The ruling is based on the written submissions of Reddy and the Mail & Guardian’s Centre for Investigative Journalism, amaBhungane.
- Read full ruling by the ombudsman
“Vivian Reddy and the company in which he has an interest, Edison Power Gauteng, complain about a front page story on January 18 2013 in the Mail & Guardian newspaper headlined Joburg’s R1bn ‘gift’ to Zuma funder … Evidence suggests a smart-meter tender was fixed to benefit Vivian Reddy’s firm,” said a statement issued on Friday by Johan Retief, press ombudsman at Print Media South Africa.
The story, written by amaBhungane’s Lionel Faull and Sam Sole, is about the award of a R1-billion tender granted by City Power to Edison Power to install smart electricity meters for the City of Johannesburg.
The article focused on the relationship with Reddy, the process related to the award of the tender, allegations about the tender process (score tampering) and pricing anomalies, among others.
The story was accompanied by a brief account about Sicelo Xulu, who allegedly played a role in the process of the awarding of the tender, and a brief article about smart meters.
According to the ombudsman’s statement, the company complained that the story created the impression that they had been corrupt; the use of the words “gift” and “present” in the headlines was “injurious” to Edison; the sub-headline was misleading; the pictures used as well as the caption showed bias and implied nepotism; and the timing of the publication was a deliberate attempt to put it in a bad light.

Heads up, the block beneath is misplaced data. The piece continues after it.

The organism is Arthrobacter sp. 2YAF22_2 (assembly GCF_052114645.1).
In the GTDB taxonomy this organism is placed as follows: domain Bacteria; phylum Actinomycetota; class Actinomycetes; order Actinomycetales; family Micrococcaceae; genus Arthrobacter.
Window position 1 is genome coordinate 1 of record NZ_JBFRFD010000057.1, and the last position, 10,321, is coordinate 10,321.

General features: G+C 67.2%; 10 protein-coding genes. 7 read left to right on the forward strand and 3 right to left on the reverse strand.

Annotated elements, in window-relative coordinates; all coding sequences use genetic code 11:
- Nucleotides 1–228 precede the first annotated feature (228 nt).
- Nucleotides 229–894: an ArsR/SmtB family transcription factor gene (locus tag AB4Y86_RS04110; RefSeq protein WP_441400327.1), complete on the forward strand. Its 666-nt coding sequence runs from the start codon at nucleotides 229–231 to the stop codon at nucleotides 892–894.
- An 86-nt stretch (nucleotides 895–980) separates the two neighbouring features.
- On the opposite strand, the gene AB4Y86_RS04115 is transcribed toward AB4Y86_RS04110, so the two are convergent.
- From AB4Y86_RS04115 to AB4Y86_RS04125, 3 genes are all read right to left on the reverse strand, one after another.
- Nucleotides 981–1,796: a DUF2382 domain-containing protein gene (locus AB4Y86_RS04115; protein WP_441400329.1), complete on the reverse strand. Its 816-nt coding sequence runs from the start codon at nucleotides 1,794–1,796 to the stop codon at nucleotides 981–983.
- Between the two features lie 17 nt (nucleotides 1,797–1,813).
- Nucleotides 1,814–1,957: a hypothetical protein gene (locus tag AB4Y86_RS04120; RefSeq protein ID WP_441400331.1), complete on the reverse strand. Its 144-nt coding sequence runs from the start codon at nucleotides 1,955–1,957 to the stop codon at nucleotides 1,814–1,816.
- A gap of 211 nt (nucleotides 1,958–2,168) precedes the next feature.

One of the instances in the story where corruption was implied read: “Evidence suggests that a hotly contested smart electricity meter tender … was manipulated to favour Vivian Reddy, one of President Jacob Zuma’s key benefactors, information obtained by the Mail & Guardian suggests.”
Reddy complained to say that it was well known that at the December 2012 ANC elections in Mangaung, the Gauteng region did not support Zuma’s re-election as ANC president.
Reddy added that the story therefore “insinuates that the complainants were awarded the contract solely because of their relationship with the president”.
‘The tender was fixed’
The M&G said that Reddy did not complain about the decision-making process, “despite the bulk of the article comprising an exposition of the evidence which suggests the tender was fixed”.
“What the article suggests,” said the newspaper, “is that, on the available evidence, it is reasonable to raise a suspicion that the explanation for why the tender award process played out this way might be found in the relationship between Mr Reddy and Mr Zuma, or officials’ own perceptions of that relationship.”
The M&G also argued that the story did not allege corruption on Reddy’s part: “There is no evidence for such a claim, and the story makes the point explicitly.
The ombudsman on Friday said: “After careful study of the story, and of the arguments on both sides, I have to agree with the newspaper. This is why:
- Reddy does not dispute a single fact in the story itself — he merely complains in general that the article implied that he was corrupt;
- While the story certainly stated that the tender was fixed, and that it was manipulated to favour Reddy (providing some possible evidence to this effect), the journalists on no account put the blame on Reddy for that situation — instead, they specifically stated that there was no evidence suggesting foul play on Reddy’s or Edison’s part; and
- There indeed may have been several other explanations for the awarding of the tender.”
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The M&G Centre for Investigative Journalism, a non-profit initiative to develop investigative journalism in the public interest, produced this story. All views are ours. See www.amabhungane.co.za for our stories, activities and funding sources.